Mr. Liew needed a kidney transplant. The kidney he received had unknowingly had cancer. The patient's family claimed that the hospital should have taken steps to determine whether the kidney was cancer free, and once they knew about it should have made every effort to remove the kidney in order to prevent spread of the cancer. The hospital claimed that once they learned the donor had cancer, even though the chances were very slim of the kidney having some type of cancer they recommended that the kidney be removed. They stressed that they repeatedly offered the option to the patient, but the patient refused to have it removed.
Should this case have been won by the patient? If you believe the patient's attorney, they had medical experts who claimed and firmly believed that the treatment rendered by the hospital was inappropriate and that it was improper for them to have given this kidney if the donor had cancer. The experts also argued that the kidney should have been immediately removed once it became clear the owner had cancer.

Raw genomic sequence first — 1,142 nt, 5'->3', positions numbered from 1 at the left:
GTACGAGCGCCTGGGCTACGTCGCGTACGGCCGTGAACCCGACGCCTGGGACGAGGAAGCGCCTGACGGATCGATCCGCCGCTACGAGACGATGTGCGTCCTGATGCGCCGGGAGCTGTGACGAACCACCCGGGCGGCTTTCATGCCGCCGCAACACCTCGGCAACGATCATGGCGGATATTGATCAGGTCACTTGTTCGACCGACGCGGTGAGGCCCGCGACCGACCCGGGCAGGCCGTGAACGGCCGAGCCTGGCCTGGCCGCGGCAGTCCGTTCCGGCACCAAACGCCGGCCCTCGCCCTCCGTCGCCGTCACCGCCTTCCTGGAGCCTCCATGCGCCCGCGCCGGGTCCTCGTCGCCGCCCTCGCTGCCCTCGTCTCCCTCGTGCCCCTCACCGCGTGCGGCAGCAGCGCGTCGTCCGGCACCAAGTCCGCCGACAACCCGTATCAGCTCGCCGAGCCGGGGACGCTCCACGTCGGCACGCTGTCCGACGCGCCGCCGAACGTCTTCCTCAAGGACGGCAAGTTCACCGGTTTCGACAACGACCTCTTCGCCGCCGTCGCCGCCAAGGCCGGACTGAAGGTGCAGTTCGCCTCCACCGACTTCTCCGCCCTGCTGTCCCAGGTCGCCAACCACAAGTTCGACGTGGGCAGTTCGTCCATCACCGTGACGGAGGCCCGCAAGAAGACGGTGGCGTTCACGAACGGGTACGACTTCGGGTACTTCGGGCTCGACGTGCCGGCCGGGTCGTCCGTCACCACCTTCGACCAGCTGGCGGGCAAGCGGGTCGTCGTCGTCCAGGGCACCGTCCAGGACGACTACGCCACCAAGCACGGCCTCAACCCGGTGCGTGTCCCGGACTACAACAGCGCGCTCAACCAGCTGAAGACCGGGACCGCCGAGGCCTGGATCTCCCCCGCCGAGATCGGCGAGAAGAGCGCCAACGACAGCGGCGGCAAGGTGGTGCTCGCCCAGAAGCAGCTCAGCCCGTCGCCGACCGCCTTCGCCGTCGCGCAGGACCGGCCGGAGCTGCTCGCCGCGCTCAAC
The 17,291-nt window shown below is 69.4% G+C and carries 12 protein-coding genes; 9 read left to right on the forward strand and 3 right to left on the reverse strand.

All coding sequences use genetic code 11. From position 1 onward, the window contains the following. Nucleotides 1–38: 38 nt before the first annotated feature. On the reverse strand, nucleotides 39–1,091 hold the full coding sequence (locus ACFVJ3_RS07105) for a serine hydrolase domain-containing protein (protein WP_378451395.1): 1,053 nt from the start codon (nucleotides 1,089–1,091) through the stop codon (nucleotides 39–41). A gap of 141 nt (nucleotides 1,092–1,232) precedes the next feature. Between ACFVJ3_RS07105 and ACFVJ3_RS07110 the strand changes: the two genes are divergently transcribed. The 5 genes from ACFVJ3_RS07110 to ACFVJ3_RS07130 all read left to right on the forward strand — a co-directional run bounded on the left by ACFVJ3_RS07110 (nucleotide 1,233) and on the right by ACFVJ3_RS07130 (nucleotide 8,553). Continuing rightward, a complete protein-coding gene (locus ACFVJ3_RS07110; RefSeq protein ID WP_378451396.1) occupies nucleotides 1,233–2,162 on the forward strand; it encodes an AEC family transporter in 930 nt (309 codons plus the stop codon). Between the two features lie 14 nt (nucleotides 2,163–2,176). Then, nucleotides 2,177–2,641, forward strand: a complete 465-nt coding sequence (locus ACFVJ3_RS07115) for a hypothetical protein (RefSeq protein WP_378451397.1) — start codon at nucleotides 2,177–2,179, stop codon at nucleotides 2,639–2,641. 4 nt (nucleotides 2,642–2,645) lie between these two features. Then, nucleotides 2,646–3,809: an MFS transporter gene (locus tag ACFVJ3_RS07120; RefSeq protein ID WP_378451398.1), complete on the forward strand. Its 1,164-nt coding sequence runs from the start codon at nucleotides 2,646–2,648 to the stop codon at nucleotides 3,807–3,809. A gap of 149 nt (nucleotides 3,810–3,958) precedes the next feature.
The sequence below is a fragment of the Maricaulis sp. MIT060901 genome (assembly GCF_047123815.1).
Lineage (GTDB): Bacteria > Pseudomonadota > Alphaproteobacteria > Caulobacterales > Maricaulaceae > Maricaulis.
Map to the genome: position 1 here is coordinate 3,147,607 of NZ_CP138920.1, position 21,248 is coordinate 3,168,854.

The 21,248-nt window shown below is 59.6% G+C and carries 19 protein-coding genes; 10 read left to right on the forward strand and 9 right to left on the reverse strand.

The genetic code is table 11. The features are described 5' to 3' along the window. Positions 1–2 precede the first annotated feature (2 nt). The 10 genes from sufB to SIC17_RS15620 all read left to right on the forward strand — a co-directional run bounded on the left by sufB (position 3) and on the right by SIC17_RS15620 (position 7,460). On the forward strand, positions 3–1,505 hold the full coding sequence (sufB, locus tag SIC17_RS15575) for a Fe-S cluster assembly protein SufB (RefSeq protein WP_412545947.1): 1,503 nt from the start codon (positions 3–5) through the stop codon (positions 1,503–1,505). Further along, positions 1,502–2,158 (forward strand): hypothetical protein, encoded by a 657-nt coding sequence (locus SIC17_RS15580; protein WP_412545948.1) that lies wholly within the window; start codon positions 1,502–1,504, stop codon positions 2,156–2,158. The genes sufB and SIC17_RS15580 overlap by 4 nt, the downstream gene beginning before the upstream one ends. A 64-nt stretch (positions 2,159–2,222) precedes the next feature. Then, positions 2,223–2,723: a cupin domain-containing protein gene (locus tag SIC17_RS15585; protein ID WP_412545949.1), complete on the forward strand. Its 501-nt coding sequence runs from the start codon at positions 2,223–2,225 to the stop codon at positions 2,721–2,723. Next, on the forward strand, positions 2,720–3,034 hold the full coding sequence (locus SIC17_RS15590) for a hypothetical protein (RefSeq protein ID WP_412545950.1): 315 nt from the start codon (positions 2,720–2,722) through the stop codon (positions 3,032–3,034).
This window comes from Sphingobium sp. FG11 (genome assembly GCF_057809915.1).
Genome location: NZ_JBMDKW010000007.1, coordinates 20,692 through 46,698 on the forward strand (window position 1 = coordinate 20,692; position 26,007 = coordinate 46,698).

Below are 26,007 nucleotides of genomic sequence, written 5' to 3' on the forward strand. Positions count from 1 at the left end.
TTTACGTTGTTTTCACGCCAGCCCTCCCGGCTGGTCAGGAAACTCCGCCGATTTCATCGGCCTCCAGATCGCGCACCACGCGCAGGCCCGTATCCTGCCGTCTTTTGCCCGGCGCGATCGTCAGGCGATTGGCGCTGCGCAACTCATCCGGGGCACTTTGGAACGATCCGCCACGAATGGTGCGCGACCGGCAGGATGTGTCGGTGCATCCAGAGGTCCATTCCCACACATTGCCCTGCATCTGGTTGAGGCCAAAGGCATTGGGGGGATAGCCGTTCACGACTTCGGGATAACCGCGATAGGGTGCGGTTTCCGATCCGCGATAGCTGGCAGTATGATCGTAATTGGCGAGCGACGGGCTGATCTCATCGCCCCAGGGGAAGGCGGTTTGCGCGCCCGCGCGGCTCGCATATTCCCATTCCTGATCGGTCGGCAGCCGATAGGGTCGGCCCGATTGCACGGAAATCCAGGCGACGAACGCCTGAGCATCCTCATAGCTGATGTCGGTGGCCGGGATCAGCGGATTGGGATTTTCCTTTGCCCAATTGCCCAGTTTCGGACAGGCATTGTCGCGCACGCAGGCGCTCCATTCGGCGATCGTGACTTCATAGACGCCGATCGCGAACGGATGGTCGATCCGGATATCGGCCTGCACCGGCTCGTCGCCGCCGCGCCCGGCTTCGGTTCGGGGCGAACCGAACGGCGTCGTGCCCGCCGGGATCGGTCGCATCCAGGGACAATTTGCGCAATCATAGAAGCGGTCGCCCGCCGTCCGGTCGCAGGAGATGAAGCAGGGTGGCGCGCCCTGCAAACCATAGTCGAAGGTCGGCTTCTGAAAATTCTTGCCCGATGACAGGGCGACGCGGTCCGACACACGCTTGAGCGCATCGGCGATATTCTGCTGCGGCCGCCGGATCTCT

What happened here? The jury determined that the hospital was not responsible, and the patient lost not only his life but his lawsuit as well.
A patient's attorney relies on the medical experts who have reviewed the patient's records to determine whether there is a valid basis to proceed forward with a medical malpractice lawsuit in New York. Should this case have been won at trial? The patient, his family, his attorney and his experts believed so. The jury didn't. That's frustrating.
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